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Tune up!

Agriculture.com Staff 02/23/2010 @ 8:20am

When Successful Farming magazine first funded planter accuracy research at North Dakota State University in the late 1980s, the cost of a bushel of seed corn was around $50 and yields were topping out around 160 to 180 bushels per acre.

Tune in Thursday, March 25 at 9/8 central, or Sunday, March 28 at 10/9 central on RFD-TV to see more in our Planter Tune up Special. Get more tips from Kevin Kimberley.

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At that time there was no doubt that a faulty seed meter could cut yields. Field research confirmed that inaccurate seed spacing (skips, doubles, and triples) sliced yields by 5 to 20 bushels an acre. Subsequent research confirmed that for every inch in spacing deviation, 2 1/2 bushels were lost in corn yield.

That rule of thumb still holds true.

So what has changed? The cost of seed and yield potential. Combined with tight operating margins, the need to push yields as never before has made yearly planter inspection, repair, and calibration a critical chore.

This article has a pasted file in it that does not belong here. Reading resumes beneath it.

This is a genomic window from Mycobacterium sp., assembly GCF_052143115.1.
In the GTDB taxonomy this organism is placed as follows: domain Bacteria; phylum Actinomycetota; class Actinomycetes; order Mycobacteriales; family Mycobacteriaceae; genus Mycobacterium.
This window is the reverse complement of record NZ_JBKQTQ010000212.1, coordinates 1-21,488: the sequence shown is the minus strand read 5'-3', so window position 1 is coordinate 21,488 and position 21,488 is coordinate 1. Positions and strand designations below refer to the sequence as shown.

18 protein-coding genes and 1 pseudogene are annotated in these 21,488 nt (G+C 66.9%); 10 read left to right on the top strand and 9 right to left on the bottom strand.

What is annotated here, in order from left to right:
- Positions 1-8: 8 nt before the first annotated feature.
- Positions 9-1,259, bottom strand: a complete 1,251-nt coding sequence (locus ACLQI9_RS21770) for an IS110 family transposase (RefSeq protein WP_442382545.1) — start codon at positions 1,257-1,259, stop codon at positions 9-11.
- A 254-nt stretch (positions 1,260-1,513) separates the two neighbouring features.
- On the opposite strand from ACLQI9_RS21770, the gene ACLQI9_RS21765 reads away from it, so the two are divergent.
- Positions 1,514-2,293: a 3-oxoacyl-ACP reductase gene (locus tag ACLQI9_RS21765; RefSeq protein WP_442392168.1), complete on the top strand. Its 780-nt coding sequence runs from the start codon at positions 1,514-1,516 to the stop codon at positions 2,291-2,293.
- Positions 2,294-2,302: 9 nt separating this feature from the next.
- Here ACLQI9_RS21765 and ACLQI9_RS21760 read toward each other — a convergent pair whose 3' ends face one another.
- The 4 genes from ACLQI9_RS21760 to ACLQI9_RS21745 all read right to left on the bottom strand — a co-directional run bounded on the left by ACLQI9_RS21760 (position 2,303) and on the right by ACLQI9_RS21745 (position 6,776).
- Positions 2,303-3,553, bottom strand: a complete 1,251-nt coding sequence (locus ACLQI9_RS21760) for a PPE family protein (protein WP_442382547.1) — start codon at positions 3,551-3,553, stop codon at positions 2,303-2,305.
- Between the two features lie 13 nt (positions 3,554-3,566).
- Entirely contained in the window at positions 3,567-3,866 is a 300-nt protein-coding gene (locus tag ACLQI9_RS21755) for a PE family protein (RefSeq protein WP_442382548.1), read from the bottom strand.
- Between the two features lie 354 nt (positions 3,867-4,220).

Yet Kevin Kimberley, the Planter Doctor, continues to see seed meters come into his shop in amazing disrepair. His field observations confirm that seed spacing and inaccurate depth placement are robbing farmers of yields.

Complicating the matter is the way today's seed coatings have a tendency to muck up a meter's accuracy. Seed shapes have changed as well, pushing farmers to fine-tune as they switch hybrids, Kimberley reports.


Planter Doctor Kevin Kimberley talks with Agriculture.com's John Walter about some of the trends he's seen in precision planting in the last year and what he sees ahead for the 2010 season.

He is particularly concerned that last spring's wet conditions abused planters as never before. Resulting maintenance problems, if left unattended this winter, are guaranteed to affect planter performance.

Kimberley knows of what he speaks. The Maxwell, Iowan has been inspecting, repairing, and calibrating seed meters for 30 years, and he has personally attended to the rehabilitation of thousands of meters in that time. In recent years, Kimberley has consulted with farmers in the field to gain expertise on faulty and misadjusted row units.

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